That’s no minestrone. It’s one of two custom La Marzocco Mistrals destined for Stumptown Portland. Under the hood specs:
- Mechanical Paddle – for variable pressure soft preinfusion
- Individual boilers
- Individual pumps
- Independent PID controllers
- Preheater – controlled preheating of incoming water
FYI, all La Marzocco machines can be customized via LM Works.
This is SOOOOO seXy! So much so that it puts the “X” in sexy.
Heart Roasters fancies tasty coffees, understated cool decor, and sexy espresso machines. To fulfill their hearts, they have custom fabricated wood side panels and group caps on their La Marzocco Mistral. See below for drool inducing wood+metal goodness.
Heart’s wood Mistral
Oh yeah, they roast coffee, too. Did I mention the man behind Heart is “the” Wille Yli-Luoma?
- Roasting hearts.
- A badass bar featuring a custom Mistral and a custom painted Synesso.
- GQ magazine showcases the top 10 places to get your daily fix in the U.S.
In “The Most Important Drink of Your Day“, GQ magazine hits home with the point that, “why pay $4.79 for a watery latte that was lovelessly made on a push-button machine that could be safely operated by a 4 year old?” (They’re referring to a superautomatic espresso machine, by the way)
In the “Golden Age of Coffee” (as they call it) that we now live in, “there’s now a wealth of coffee in America so rich and flavorful it’ll remind you why you originally fell in love with the stuff.”
Other than killer coffee and quality, what else do these featured coffee roasters have in common? They’re all customers of La Marzocco, of course.
Ninth Street Espresso
- Aleco and famers/exporters from Colombia, Kenya, and Costa Rica sitting across from baristas, shop owners, and consumers. Can the supply chain be any shorter than this?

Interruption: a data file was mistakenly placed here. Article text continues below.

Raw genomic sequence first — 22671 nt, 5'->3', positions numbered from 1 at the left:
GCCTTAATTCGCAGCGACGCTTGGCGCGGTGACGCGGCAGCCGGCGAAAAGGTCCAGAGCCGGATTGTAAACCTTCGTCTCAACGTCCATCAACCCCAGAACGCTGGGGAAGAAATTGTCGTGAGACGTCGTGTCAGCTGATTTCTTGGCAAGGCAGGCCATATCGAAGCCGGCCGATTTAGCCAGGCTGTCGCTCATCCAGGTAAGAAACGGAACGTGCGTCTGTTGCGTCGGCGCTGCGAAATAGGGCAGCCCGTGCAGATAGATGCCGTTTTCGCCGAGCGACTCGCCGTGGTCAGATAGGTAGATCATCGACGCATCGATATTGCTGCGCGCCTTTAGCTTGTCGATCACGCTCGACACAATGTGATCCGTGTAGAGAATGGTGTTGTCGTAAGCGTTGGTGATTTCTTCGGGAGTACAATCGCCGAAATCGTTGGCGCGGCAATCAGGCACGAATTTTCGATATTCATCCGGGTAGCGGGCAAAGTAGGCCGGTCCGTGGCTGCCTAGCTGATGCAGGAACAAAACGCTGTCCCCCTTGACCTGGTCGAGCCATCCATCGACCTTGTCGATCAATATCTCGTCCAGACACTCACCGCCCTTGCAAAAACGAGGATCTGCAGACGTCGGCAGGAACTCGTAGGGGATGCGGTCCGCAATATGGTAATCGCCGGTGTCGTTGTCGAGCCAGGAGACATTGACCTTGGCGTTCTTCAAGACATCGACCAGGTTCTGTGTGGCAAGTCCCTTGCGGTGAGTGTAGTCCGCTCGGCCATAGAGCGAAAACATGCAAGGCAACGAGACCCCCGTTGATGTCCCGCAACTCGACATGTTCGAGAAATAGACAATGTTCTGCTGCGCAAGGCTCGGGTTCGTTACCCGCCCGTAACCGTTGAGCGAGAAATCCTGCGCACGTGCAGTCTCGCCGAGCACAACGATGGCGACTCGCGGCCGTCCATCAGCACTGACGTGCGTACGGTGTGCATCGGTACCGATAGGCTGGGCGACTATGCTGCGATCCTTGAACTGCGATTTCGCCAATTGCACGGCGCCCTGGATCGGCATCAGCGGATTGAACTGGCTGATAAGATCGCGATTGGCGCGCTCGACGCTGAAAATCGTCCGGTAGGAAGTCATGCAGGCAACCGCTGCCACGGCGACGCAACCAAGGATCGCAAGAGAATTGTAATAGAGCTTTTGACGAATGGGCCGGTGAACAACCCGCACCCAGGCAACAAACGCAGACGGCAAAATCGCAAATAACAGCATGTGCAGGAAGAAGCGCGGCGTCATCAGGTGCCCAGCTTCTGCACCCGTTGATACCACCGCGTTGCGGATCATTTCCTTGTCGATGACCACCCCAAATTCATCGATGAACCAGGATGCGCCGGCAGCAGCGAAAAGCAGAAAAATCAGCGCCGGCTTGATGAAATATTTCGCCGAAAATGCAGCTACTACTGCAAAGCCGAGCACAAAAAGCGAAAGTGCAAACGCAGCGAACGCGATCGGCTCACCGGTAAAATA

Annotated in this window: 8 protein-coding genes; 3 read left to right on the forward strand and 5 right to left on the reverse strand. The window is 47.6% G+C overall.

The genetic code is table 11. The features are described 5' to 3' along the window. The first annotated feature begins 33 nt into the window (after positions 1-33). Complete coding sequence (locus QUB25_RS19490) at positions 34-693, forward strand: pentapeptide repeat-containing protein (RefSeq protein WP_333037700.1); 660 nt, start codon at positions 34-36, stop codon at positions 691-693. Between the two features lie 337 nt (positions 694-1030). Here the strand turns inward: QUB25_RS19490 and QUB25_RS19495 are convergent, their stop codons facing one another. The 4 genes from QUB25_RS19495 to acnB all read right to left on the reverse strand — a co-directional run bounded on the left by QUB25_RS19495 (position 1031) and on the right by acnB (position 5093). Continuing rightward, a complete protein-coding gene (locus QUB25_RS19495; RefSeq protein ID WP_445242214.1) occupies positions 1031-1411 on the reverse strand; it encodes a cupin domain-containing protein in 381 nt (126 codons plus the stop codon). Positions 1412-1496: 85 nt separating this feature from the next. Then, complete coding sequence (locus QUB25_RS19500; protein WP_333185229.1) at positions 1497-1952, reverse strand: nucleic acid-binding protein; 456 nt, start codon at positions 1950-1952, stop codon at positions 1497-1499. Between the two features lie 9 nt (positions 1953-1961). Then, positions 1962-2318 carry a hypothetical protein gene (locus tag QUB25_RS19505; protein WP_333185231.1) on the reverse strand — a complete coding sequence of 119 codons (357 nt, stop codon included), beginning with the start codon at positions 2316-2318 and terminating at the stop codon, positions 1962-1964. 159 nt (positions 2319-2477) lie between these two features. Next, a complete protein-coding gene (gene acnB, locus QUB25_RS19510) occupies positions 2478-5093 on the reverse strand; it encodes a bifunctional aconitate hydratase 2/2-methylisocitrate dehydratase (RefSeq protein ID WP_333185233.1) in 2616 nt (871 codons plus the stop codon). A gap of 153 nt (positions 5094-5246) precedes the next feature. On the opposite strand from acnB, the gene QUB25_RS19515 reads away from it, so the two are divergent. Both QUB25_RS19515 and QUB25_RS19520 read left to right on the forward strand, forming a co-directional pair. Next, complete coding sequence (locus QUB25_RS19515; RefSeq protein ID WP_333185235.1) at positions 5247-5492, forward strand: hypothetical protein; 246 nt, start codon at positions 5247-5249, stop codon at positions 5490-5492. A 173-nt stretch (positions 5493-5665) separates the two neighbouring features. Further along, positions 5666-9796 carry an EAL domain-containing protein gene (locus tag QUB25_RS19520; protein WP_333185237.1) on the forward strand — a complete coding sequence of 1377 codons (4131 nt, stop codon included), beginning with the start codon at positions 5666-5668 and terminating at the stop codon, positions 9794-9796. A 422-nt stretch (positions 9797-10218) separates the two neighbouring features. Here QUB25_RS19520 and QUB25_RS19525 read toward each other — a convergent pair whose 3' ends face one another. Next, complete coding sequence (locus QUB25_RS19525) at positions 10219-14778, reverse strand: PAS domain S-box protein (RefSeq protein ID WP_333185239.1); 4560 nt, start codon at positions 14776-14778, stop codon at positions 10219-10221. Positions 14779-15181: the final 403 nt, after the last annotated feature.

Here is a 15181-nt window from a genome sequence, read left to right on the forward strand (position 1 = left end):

Over the weekend, Stumptown Coffee Roasters hosted the Producers Panel, a presentation and discussion on the state of the coffee industry on the producers side. For those who have not had the opportunity to visit origin, this was a fantastic way to meet those responsible for their dedication and hard work on the other end of the supply chain. The panel took place at Seattle University, which was followed by a tasting of the coffee represented by the panelists at Stumptown’s nearby cafe & roastery. Coffees were enjoyed on the espresso machine (as single origin espressos), chemex, and pourover.
Even if you have been in the industry for some time (but haven’t visited origin yet), this has to be a sobering experience. In his own words, Ngatia, a coffee farmer from Karatina, Nyeri in Kenya, passionately spoke of how Stumptown and a small handful of other progressive coffee roasters are purchasing their coffees through the “second window” in Kenya’s coffee exchange. This enables him and his coop to receive up to twice as much for their above par quality coffees. Through their collaboration with Stumptown, Ngatia’s coop was able to increase their production by about 40% in the past couple years and is on track to almost double their current level in the coming year.
The farmers were very grateful for such progressive roasters to work with them via the direct trade model, and just as so for this opportunity to visit Portland and Seattle and meet those who enjoy their work. In fact, for most of them, this was their first trip outside of their respective countries.
This event has become an annual tradition at Stumptown. Hopefully, this will also be commonplace at other roasters as well.